Decision engineering can help organizations make better choices
It’s time for companies to stop relying solely on spreadsheets to make decisions and start using new methods, according to several management experts.
Decision engineering (which also goes by the name decision intelligence) is a field that designs decisions themselves as if they were tangible projects, such as building robots or computer systems, using the same engineering methodologies and techniques. Professionals are needed now in this area more than ever due to complex issues that go beyond generating revenue. Government policies, global growth, environmental impact, and a society with needs that constantly change are just some of the factors that need to be considered when helping organizations making smarter choices.
Instead of focusing on one tool or methodology, decision engineering brings a number of practices to the process, such as visual decision design, which involves mind mapping—a diagram to visually organize information—and conceptual graphs to help assess the matter at hand. The visual aids help enhance the decision-making process with intuitive thinking, reasoning, and pattern recognition more so than numbers on a page. The idea behind this practice is to improve the quality of decisions made in an organization, make them more quickly, align organizational resources more effectively, and lower the risks associated with the decisions made.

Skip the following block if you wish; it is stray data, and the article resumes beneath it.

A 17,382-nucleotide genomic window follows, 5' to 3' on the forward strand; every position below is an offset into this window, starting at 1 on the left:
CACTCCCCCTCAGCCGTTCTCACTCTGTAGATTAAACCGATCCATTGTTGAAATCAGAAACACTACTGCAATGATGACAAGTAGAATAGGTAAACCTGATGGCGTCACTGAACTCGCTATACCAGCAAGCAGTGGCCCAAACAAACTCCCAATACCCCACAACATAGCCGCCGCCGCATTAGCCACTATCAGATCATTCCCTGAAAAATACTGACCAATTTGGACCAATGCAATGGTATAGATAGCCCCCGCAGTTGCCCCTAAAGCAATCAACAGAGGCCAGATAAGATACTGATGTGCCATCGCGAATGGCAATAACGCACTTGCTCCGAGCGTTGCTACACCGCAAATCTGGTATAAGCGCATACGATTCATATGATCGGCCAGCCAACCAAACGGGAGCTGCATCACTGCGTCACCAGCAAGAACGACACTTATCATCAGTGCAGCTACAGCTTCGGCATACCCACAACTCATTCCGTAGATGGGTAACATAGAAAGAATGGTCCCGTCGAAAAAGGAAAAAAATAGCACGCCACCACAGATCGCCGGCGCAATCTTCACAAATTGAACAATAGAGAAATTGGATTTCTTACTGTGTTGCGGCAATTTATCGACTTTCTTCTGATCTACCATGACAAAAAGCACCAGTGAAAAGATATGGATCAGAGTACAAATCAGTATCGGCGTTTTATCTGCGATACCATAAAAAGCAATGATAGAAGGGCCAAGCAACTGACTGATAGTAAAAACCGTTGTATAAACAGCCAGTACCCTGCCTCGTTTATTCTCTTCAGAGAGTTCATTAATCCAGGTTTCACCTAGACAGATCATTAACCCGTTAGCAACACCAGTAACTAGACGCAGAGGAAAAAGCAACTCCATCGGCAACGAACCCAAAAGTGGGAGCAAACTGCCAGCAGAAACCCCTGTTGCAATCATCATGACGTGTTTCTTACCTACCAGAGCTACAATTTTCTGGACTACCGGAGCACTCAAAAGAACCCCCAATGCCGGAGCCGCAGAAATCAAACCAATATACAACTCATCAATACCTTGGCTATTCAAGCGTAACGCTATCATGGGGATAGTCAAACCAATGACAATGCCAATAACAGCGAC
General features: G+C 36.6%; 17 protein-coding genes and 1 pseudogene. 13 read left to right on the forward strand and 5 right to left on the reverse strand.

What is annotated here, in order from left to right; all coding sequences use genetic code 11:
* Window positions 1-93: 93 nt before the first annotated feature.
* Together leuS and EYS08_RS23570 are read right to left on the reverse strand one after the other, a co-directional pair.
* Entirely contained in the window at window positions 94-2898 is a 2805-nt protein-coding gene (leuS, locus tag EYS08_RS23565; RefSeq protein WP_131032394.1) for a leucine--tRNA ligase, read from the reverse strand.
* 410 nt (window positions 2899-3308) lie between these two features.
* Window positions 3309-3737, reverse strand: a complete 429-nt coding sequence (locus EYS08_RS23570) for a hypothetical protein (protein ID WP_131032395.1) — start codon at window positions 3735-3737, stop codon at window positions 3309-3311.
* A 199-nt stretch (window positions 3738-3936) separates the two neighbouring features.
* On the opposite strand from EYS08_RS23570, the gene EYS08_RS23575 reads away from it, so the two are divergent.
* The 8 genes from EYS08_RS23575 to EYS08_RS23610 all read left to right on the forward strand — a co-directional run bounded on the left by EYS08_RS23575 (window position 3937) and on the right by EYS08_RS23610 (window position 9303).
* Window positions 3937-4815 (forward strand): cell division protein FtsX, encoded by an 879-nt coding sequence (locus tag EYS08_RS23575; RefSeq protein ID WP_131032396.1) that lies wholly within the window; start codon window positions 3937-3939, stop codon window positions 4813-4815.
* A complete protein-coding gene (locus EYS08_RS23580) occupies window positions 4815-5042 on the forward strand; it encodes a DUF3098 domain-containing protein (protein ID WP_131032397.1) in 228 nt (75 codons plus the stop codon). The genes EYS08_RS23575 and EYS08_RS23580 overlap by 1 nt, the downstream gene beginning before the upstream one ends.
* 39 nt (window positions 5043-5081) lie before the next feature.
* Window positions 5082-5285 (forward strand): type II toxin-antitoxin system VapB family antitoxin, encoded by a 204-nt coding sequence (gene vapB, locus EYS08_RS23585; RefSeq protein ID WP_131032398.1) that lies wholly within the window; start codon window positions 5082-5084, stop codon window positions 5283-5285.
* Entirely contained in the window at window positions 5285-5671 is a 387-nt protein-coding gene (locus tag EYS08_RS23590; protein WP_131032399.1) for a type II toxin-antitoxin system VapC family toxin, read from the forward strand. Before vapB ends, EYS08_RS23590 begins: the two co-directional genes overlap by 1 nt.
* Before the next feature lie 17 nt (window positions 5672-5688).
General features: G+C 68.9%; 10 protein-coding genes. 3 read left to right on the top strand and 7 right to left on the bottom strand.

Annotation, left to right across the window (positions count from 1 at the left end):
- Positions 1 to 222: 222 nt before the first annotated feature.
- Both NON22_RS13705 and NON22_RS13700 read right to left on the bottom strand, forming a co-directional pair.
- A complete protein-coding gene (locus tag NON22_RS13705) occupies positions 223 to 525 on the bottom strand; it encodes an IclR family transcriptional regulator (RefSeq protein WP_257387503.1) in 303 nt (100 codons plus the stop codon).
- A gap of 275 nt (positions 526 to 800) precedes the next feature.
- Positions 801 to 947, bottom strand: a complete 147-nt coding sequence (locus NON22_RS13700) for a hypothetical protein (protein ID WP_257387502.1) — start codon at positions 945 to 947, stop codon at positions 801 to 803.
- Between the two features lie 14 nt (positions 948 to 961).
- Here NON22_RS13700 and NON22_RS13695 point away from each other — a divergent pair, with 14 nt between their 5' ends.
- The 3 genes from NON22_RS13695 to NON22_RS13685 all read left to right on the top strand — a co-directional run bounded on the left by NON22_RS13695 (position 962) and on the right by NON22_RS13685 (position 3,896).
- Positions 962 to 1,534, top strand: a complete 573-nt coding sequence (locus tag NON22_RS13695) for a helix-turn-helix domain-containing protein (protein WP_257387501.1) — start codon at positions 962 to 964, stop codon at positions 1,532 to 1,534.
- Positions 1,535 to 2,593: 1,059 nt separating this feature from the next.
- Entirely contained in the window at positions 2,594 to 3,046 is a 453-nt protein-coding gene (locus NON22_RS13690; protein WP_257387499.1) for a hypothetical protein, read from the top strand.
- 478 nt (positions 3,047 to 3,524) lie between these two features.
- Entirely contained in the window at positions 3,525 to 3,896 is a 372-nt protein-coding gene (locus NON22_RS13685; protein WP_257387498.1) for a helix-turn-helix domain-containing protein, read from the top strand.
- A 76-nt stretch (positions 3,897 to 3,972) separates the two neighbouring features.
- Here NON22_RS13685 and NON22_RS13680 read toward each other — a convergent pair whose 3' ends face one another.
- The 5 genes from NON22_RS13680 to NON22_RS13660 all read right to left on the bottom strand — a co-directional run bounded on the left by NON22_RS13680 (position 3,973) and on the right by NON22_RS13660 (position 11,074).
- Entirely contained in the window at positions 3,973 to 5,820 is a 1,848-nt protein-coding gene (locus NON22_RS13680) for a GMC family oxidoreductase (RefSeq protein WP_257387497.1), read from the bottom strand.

PUTTING IT INTO PRACTICE
On his , Tim van Gelder, a principal for the organizational consulting and training company Austhink, in Melbourne, Australia, gives examples of how companies came to using decision engineering services. These included designing and building a process for making a set of decisions from scratch. (In other words, what a group should consider itself to collectively believe.) This might involve people playing out various roles in the organization, questioning its “norms” such as current procedures, and applying data science and analysis techniques to come to a conclusion.
Engineers are well suited to this field because, according to Gelder, they are already trained to think of better ways to do something. Similarly, “decision engineering means taking an existing system and considering how to improve it.”
Steve Barrager, who lectures on decision making for organizations at Stanford, how decision makers need a framework that is broad enough to encompass both “hard” and “soft” science.
A decision engineer has to have an understanding of systems analysis, applied probability, and decision theory to deal with the complexity and uncertainty of the organization’s future, as well as know about a broad variety of fields, including technology, economics, supply chains, and project management. Moreover, decision engineers require a host of other skills including strategic planning, quality assurance, security, being able to analyze large amounts of data, in-depth knowledge of engineering design principles, and creative thinking, to name a few.
If you have (most of) these skills, now might be the time to consider breaking into this emerging field.